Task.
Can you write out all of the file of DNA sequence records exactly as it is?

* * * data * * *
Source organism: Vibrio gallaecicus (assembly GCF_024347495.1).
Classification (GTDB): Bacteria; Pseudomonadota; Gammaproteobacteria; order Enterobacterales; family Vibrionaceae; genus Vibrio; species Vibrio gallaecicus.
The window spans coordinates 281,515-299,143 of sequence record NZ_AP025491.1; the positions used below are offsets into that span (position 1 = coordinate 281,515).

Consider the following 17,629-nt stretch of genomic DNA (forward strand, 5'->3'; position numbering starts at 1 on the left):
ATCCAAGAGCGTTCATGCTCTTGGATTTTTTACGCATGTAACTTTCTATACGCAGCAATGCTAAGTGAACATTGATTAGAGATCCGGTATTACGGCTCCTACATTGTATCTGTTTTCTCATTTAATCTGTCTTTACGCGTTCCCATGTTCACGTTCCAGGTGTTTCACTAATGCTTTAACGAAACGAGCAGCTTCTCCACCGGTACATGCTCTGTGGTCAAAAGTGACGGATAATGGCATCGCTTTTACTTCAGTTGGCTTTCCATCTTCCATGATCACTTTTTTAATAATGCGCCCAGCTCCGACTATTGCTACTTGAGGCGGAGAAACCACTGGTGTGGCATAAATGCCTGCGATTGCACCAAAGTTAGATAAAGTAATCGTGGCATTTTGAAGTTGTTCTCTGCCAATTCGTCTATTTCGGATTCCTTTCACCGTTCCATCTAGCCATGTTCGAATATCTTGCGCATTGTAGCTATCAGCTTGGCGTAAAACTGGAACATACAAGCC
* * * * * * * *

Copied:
Source organism: Vibrio gallaecicus (assembly GCF_024347495.1).
Classification (GTDB): Bacteria; Pseudomonadota; Gammaproteobacteria; order Enterobacterales; family Vibrionaceae; genus Vibrio; species Vibrio gallaecicus.
The window spans coordinates 281,515-299,143 of sequence record NZ_AP025491.1; the positions used below are offsets into that span (position 1 = coordinate 281,515).

Consider the following 17,629-nt stretch of genomic DNA (forward strand, 5'->3'; position numbering starts at 1 on the left):
ATCCAAGAGCGTTCATGCTCTTGGATTTTTTACGCATGTAACTTTCTATACGCAGCAATGCTAAGTGAACATTGATTAGAGATCCGGTATTACGGCTCCTACATTGTATCTGTTTTCTCATTTAATCTGTCTTTACGCGTTCCCATGTTCACGTTCCAGGTGTTTCACTAATGCTTTAACGAAACGAGCAGCTTCTCCACCGGTACATGCTCTGTGGTCAAAAGTGACGGATAATGGCATCGCTTTTACTTCAGTTGGCTTTCCATCTTCCATGATCACTTTTTTAATAATGCGCCCAGCTCCGACTATTGCTACTTGAGGCGGAGAAACCACTGGTGTGGCATAAATGCCTGCGATTGCACCAAAGTTAGATAAAGTAATCGTGGCATTTTGAAGTTGTTCTCTGCCAATTCGTCTATTTCGGATTCCTTTCACCGTTCCATCTAGCCATGTTCGAATATCTTGCGCATTGTAGCTATCAGCTTGGCGTAAAACTGGAACATACAAGCC